WASHINGTON, D.C. The nation continues to make progress to end the dropout crisis, according to a report released today by Civic Enterprises, the Everyone Graduates Center, America’s Promise Alliance and the Alliance for Excellent Education. The report found that 24 states increased their high school graduation rates by modest to large gains, while the number of high schools graduating 60 percent or fewer students on time—often referred to as “dropout factories”— decreased by 457 between 2002 and 2010, with the rate of decline accelerating since 2008.
The number of “dropout factories” totaled 1,550 in 2010, down from 1,634 in 2009 and a high of 2,007 in 2002. The number declined by 84 between 2009 and 2010. As a result, 790,000 fewer students attended dropout factories in 2010 than 2002. These numbers and additional analysis are detailed in the 2012 Building a Grad Nation: Progress and Challenge in Ending the High School Dropout Epidemic, an annual report authored by John Bridgeland and Mary Bruce of Civic Enterprises and Robert Balfanz and Joanna Fox at the Everyone Graduates Center at Johns Hopkins University. The report is sponsored by AT&T with additional support from the Pearson Foundation.
“The good news is that some states have made improvements in their graduation rates, showing it can be done. But the data also indicate that if we are to meet our national goals by 2020, we will have to accelerate our rate of progress, particularly in the states that have shown little progress,” said Robert Balfanz, director of Everyone Graduates Center, Johns Hopkins University, and co-author of the Building a Grad Nation report.
Other findings include:
The report used the best and most recent data available: the Averaged Freshman Graduation Rate (AFGR) and Promoting Power for 2010. Although all states were expected to use the Adjusted Cohort Graduation Rate starting in the 2010-11 school year, not all states are reporting these data at this time.
The report also includes updates on progress on the 10 Civic Marshall Plan benchmarks, such as grade-level reading, chronic absenteeism, early warning systems, and state compulsory school age requirements. As highlighted by President Obama in his 2012 State of the Union Address, state laws dictate the minimum and maximum age that all youth must attend school. While the majority of states have a compulsory school age of 17 or 18, a total of 18 states still permit students to drop out before age 18 or the age students drop out.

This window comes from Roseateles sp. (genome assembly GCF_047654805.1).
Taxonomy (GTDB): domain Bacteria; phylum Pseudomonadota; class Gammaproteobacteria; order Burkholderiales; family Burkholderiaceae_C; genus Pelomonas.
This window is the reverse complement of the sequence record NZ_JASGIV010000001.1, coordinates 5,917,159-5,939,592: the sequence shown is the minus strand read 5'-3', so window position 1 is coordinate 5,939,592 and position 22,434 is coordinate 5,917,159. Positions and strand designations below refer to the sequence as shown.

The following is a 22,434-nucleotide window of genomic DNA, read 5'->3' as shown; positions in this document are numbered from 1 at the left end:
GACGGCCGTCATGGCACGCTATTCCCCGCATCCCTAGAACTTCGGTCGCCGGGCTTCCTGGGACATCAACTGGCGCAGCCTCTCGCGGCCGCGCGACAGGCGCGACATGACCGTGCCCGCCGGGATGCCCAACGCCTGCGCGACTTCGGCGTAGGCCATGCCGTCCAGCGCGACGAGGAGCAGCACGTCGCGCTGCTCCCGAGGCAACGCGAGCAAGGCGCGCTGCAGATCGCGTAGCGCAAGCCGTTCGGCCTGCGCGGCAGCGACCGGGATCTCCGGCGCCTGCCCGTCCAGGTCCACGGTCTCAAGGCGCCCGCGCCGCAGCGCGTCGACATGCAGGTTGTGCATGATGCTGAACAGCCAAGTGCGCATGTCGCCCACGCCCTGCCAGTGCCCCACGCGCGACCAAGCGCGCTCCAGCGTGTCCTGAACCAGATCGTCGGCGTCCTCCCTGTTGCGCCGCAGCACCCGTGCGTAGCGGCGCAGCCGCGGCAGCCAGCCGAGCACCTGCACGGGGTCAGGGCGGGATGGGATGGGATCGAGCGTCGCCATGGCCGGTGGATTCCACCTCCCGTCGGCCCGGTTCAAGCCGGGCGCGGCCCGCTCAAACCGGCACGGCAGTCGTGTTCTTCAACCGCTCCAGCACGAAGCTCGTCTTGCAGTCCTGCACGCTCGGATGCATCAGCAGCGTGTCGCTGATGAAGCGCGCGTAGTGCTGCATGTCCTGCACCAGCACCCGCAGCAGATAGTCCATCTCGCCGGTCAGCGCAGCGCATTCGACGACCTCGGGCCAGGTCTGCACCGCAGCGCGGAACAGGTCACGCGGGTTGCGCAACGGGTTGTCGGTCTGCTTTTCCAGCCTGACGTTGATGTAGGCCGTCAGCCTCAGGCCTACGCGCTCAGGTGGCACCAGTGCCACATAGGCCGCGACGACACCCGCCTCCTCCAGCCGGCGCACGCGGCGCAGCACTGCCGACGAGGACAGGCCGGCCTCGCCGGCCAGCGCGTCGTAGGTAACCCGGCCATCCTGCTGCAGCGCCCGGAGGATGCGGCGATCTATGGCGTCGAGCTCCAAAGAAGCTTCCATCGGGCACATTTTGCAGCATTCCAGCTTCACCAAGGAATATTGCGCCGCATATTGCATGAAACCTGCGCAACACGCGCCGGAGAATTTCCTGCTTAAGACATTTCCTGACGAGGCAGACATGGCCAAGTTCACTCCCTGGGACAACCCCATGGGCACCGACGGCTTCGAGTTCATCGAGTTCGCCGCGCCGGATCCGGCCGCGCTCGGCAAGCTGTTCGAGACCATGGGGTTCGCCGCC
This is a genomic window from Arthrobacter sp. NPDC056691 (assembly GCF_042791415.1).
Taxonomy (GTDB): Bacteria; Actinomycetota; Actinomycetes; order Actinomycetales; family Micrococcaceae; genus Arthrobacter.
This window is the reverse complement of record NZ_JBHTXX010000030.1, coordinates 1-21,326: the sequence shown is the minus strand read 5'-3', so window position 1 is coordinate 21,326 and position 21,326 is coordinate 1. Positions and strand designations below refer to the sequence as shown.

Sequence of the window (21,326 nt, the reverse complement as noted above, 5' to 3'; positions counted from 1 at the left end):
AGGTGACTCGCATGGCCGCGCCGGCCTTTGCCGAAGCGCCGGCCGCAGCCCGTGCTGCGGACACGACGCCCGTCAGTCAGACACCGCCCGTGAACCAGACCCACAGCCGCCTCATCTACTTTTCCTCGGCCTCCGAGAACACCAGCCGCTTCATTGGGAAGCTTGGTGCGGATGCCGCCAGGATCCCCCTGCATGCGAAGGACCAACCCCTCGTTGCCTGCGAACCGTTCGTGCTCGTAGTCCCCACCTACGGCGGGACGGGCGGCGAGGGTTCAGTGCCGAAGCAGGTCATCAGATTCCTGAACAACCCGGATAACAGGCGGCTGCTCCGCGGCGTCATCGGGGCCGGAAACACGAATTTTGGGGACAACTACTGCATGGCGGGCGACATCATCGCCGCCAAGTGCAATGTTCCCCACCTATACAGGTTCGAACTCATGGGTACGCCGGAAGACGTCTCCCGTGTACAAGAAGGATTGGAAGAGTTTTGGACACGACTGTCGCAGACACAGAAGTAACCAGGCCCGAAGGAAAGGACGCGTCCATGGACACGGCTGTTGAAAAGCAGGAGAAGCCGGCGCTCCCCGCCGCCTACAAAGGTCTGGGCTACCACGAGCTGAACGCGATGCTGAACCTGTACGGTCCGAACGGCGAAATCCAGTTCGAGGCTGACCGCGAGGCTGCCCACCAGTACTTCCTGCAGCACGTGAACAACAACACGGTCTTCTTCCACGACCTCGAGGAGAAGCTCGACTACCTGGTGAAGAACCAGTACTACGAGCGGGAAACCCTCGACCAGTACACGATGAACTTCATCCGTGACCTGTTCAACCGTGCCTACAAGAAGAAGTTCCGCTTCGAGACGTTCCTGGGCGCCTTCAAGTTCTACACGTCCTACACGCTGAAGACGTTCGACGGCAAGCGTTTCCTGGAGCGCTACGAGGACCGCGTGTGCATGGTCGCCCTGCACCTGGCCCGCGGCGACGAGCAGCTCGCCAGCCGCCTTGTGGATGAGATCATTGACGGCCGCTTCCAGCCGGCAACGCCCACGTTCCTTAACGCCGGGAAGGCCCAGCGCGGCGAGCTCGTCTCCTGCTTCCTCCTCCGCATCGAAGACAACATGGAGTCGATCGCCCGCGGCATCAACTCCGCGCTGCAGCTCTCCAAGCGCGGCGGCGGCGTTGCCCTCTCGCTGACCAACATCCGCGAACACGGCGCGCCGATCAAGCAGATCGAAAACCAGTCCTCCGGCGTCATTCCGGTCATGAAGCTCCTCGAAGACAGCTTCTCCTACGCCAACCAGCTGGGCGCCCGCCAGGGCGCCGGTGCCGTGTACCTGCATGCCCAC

”In large part the battle will be won or lost in the 13 states that have the largest number of students to get back on track to graduate and need to accelerate their progress two to three-fold in order to reach 90% high school graduation rates by 2020,” said John Bridgeland, CEO of Civic Enterprises and co-author of the Building a Grad Nation report.
The report also features states and school districts that are making significant gains, serving as a challenge that others can too. It also shares promising practices from nonprofits, businesses, media, educational and governmental institutions across the country, and five case studies in: Dothan, AL, the State of Georgia; Henry Grady High School in Atlanta, GA; Houston, TX; and Washington County Public Schools in Maryland.
“In order to accelerate the progress highlighted in this report, it is critical that we identify the initiatives that are most effective in reducing the dropout rate,” said Charlene Lake, Senior Vice President-Public Affairs and Chief Sustainability Officer for AT&T. “Working together to scale these evidenced-based strategies will be vital to helping our students succeed and meeting our national objectives.”
Two of the report’s authors will discuss the complete findings of the report at the March 19 opening session of the 2012 Building a Grad Nation Summit. The summit is the annual premier event of the Grad Nation campaign, a large and growing movement of dedicated individuals, organizations and communities working together to end the dropout crisis. The goal of Grad Nation is to raise the national high school graduation rate to 90 percent by 2020, with no school graduating fewer than 80 percent of its students on time.
A full copy of the 2012 report and more details on state level data are available by request or online March 19 at: http://americaspromise.org, http://civicenterprises.net or http://every1graduates.org.